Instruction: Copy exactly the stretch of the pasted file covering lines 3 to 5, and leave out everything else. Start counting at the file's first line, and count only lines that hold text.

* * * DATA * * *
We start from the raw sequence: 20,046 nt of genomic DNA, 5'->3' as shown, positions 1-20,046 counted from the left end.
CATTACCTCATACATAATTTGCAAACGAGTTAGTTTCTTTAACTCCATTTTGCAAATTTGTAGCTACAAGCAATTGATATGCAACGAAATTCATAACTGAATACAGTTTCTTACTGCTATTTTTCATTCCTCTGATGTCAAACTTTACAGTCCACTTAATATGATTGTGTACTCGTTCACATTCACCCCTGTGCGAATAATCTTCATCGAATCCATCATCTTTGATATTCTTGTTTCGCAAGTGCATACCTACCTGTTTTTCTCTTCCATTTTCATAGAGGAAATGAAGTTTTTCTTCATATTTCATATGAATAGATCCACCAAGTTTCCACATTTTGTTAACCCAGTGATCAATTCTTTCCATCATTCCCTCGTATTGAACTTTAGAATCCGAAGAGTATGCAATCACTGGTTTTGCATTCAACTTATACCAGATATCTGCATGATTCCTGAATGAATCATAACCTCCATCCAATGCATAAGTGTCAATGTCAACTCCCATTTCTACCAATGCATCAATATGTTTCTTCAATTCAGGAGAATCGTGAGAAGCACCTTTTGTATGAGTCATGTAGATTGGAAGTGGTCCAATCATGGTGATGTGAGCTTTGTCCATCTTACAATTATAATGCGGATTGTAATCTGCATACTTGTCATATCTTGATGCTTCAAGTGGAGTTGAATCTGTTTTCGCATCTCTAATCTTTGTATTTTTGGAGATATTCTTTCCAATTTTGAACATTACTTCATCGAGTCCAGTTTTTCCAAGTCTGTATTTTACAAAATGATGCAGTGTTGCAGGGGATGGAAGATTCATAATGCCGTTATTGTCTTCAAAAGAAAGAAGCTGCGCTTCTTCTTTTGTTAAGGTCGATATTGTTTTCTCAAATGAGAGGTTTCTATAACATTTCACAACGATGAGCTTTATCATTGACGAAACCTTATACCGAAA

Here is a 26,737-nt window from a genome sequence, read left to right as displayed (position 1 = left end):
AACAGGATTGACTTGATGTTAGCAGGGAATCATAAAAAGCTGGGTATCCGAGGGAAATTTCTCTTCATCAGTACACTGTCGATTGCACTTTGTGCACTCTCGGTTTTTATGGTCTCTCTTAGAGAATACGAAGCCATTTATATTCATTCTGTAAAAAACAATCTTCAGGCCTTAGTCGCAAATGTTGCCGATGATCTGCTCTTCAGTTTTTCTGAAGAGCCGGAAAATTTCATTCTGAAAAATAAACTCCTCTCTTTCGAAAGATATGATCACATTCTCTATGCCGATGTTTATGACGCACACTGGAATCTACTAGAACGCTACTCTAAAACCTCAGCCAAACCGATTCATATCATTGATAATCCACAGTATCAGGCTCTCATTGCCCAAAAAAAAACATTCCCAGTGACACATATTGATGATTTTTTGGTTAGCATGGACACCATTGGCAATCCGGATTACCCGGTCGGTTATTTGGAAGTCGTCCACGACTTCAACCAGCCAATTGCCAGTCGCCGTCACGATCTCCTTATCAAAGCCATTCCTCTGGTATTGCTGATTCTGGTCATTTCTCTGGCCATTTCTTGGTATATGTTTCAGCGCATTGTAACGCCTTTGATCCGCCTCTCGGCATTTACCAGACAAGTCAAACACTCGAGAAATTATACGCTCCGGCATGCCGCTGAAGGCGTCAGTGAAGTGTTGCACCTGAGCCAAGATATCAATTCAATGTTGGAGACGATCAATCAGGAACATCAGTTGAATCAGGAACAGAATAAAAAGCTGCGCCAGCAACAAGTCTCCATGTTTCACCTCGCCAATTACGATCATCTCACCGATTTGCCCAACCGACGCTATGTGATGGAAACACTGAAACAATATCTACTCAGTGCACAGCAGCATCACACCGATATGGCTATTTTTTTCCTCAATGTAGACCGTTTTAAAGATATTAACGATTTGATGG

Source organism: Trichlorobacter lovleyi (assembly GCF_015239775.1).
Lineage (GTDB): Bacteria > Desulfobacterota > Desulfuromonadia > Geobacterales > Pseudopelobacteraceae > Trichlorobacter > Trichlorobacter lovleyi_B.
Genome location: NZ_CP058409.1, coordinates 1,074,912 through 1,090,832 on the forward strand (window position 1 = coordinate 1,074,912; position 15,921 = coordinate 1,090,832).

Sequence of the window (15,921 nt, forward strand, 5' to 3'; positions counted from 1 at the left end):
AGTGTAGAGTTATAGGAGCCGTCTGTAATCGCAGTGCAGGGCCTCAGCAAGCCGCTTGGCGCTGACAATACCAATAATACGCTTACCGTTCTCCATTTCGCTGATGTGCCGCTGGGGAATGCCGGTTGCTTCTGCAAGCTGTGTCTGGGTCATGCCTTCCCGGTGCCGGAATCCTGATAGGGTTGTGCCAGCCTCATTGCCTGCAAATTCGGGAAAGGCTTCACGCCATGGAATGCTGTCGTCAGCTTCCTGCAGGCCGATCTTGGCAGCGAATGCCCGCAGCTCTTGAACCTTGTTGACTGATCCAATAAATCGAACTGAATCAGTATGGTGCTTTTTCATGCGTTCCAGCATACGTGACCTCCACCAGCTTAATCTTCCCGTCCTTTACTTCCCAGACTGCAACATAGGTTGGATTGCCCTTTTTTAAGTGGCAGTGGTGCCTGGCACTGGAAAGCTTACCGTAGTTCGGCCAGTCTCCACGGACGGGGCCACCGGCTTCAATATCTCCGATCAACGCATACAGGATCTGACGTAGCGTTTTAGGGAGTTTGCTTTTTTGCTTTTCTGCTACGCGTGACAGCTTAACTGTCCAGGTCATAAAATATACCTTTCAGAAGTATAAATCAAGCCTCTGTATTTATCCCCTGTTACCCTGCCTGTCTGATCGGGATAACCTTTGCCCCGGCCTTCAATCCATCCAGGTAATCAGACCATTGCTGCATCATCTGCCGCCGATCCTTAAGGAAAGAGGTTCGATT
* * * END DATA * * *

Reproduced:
Here is a 26,737-nt window from a genome sequence, read left to right as displayed (position 1 = left end):
AACAGGATTGACTTGATGTTAGCAGGGAATCATAAAAAGCTGGGTATCCGAGGGAAATTTCTCTTCATCAGTACACTGTCGATTGCACTTTGTGCACTCTCGGTTTTTATGGTCTCTCTTAGAGAATACGAAGCCATTTATATTCATTCTGTAAAAAACAATCTTCAGGCCTTAGTCGCAAATGTTGCCGATGATCTGCTCTTCAGTTTTTCTGAAGAGCCGGAAAATTTCATTCTGAAAAATAAACTCCTCTCTTTCGAAAGATATGATCACATTCTCTATGCCGATGTTTATGACGCACACTGGAATCTACTAGAACGCTACTCTAAAACCTCAGCCAAACCGATTCATATCATTGATAATCCACAGTATCAGGCTCTCATTGCCCAAAAAAAAACATTCCCAGTGACACATATTGATGATTTTTTGGTTAGCATGGACACCATTGGCAATCCGGATTACCCGGTCGGTTATTTGGAAGTCGTCCACGACTTCAACCAGCCAATTGCCAGTCGCCGTCACGATCTCCTTATCAAAGCCATTCCTCTGGTATTGCTGATTCTGGTCATTTCTCTGGCCATTTCTTGGTATATGTTTCAGCGCATTGTAACGCCTTTGATCCGCCTCTCGGCATTTACCAGACAAGTCAAACACTCGAGAAATTATACGCTCCGGCATGCCGCTGAAGGCGTCAGTGAAGTGTTGCACCTGAGCCAAGATATCAATTCAATGTTGGAGACGATCAATCAGGAACATCAGTTGAATCAGGAACAGAATAAAAAGCTGCGCCAGCAACAAGTCTCCATGTTTCACCTCGCCAATTACGATCATCTCACCGATTTGCCCAACCGACGCTATGTGATGGAAACACTGAAACAATATCTACTCAGTGCACAGCAGCATCACACCGATATGGCTATTTTTTTCCTCAATGTAGACCGTTTTAAAGATATTAACGATTTGATGG

Source organism: Trichlorobacter lovleyi (assembly GCF_015239775.1).